The death of Ronald Greene of Baton Rouge, La, was captured on police body-cam video and it’s more shocking than anyone could have imagined. Greene’s family members cried and recoiled in horror after finally getting access to the long-secret video this week of the in-custody death of Greene, a Black man who died in Louisiana State Police custody. The chilling footage shows Lousiana State Troopers choking and beating the Greene, while jolting him time and time again with stun guns and dragging him face-down across the pavement.
“This family has been lied to the entire time about what happened,” said civil rights attorney Lee Merritt. “The video was very difficult to watch. It’s one of those videos like George Floyd and even Ahmaud Arbery where it’s just so graphic.”
The May 2019 video, which police have held close to the breast and refused to release publicly, refutes the state’s contention that Green dies in a car crash. The state police also waited more than a year to discipline one of the responding officers. Master Trooper Chris Hollingsworth, who died in a single-car crash last month just hours after learning he had been fired over his role in the incident.
The meeting followed AP’s disclosure of a 27-second audio clip from Hollingsworth’s body-camera in which he can be heard telling a colleague, “I beat the ever-living f— out of him,” and of graphic pictures of Greene’s body released by his family showing deep bruises to his face and cuts on his head.
Greene’s family on Wednesday heard that exchange and a string of “abusive language” the troopers used during the arrest and in-custody death Merritt said, even though Greene made no effort to flee following a high-speed chase.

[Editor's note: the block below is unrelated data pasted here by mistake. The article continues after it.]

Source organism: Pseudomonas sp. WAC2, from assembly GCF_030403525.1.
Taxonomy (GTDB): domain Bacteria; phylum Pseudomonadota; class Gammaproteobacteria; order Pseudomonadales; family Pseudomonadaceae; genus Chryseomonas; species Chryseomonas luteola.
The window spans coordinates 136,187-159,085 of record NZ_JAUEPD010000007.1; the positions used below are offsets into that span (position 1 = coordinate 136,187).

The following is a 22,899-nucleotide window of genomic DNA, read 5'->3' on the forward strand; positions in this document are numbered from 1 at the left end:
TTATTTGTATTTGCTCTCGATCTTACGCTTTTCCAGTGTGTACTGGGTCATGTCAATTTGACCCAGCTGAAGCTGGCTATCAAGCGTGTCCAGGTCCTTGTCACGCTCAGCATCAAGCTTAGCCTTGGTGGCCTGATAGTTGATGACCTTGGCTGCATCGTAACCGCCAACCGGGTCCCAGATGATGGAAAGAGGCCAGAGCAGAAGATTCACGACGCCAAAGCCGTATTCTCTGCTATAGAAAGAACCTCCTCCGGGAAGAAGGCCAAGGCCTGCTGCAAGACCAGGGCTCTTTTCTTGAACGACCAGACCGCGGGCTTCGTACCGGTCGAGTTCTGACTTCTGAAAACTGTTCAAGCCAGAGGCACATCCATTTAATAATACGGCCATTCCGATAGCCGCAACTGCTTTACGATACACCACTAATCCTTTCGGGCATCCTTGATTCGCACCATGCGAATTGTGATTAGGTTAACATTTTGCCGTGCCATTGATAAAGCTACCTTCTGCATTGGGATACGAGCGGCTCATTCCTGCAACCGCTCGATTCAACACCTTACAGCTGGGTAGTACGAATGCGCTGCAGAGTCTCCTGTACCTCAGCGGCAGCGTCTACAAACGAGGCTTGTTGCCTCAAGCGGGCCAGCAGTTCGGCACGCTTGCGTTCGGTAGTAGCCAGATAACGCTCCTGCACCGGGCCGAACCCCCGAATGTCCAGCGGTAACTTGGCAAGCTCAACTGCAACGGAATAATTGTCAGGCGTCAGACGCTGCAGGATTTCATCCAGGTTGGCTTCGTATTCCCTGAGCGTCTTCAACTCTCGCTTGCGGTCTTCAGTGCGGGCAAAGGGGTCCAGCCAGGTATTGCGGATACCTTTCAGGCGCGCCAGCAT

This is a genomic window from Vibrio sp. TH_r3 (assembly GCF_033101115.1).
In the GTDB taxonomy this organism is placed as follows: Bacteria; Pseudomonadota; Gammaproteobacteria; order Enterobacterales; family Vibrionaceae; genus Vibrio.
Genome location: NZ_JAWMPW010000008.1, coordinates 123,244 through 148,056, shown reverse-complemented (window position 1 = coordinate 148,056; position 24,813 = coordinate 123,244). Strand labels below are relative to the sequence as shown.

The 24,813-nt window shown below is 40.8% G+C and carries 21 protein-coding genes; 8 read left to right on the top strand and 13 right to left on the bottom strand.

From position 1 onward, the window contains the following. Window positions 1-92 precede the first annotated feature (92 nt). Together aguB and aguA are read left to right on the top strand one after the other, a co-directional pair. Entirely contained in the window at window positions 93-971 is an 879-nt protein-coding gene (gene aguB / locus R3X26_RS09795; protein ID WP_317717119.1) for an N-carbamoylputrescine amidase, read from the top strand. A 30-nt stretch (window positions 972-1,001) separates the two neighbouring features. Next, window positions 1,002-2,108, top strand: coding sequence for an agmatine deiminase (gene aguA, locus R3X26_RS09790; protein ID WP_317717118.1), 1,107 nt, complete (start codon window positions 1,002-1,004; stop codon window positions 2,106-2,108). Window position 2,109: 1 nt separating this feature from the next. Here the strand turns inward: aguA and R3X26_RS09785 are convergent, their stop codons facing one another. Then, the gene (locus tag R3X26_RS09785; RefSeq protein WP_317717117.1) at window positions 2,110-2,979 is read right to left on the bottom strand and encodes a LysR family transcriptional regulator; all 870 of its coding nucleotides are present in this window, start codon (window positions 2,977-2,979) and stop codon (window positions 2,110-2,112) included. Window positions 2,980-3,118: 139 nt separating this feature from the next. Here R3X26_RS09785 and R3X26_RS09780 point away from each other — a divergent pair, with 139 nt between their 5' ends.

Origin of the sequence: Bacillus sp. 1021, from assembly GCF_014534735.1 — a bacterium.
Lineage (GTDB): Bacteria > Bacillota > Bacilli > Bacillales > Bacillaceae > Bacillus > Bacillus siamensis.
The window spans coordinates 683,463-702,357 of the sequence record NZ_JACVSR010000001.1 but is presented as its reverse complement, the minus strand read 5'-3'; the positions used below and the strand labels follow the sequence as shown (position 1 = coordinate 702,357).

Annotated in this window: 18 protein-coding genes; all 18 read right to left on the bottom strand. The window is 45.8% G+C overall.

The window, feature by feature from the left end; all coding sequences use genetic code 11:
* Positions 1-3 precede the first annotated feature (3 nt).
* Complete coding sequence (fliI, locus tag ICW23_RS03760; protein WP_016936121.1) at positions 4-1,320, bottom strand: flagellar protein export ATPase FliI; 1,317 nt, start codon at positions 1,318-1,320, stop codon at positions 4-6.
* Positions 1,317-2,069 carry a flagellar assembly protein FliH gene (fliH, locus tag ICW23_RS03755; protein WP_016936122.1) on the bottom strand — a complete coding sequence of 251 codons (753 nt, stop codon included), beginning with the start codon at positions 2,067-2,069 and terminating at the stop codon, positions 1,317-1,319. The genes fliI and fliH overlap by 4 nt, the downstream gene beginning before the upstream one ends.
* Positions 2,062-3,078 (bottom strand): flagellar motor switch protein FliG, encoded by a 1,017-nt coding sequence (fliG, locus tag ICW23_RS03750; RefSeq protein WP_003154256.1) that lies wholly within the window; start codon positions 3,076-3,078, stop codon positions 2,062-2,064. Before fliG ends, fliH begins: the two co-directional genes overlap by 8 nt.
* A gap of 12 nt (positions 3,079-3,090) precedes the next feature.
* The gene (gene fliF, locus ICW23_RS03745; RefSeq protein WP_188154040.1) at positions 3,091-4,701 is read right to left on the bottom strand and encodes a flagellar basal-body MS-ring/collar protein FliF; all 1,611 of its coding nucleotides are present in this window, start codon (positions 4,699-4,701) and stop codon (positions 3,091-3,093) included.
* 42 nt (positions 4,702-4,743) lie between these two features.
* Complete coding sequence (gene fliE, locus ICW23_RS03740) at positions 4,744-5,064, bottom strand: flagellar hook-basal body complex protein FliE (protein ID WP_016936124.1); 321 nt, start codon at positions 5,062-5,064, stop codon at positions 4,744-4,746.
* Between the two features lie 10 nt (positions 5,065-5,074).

At one point, an officer is seen placing a foot on Greene “while another hogties him,” he said. One trooper can be heard calling Greene a “stupid son of a b——,” Merrit said, while another cautions that “we shouldn’t tase him anymore.”
“Ronald immediately surrendered at his first contact with law enforcement. When the vehicle stopped, he put his hands up and said ’I’m sorry,’” Merritt said. “His dying words were, ‘I’m sorry.’”
The medical report — cited in a federal wrongful death lawsuit but not previously made public — has been held up by Greene’s family as evidence that troopers were actively engaged in a cover up.
“Does not add up,” Dr. Omokhuale Omokhodion wrote.
Police initially told Greene’s family he had “died on impact” after crashing into a tree, the doctor wrote.
But in an addendum to his report, Omokhodion wrote that law enforcement ultimately told him Greene ”had been involved in a fight and struggle with them where he was tased three times.” Two taser probes remained in Greene’s back even after he arrived at Glenwood Regional Medical Center in West Monroe supporting the in-custody death finding.
“History seems to be disjointed,” Omokhodion wrote in his report. “Different versions are present.”
The Louisiana Legislative Black Caucus, implored the governor to release the footage.
“While the video may fall within the exception of Louisiana’s public records law, it is imperative that in an effort of full transparency and public trust the video be released immediately,” the caucus said in a statement.
State and federal prosecutors deemed it appropriate for the family to watch the video, Edwards said Thursday, but they believe it “would be detrimental for that video to be made public while it is in fact evidence that they are considering.”
Greene’s death, which followed a chase near Monroe over an unspecified traffic violation, was ruled accidental and attributed to cardiac arrest, said Renee Smith, the Union Parish coroner who was not in office when that determination was made.
Omokhodion’s medical report noted that Greene, a 49-year-old barber, was “said to have been intoxicated” and “driving in excess of 110 mph” before losing control of his vehicle and driving off the road. It added that Greene had no chronic health problems.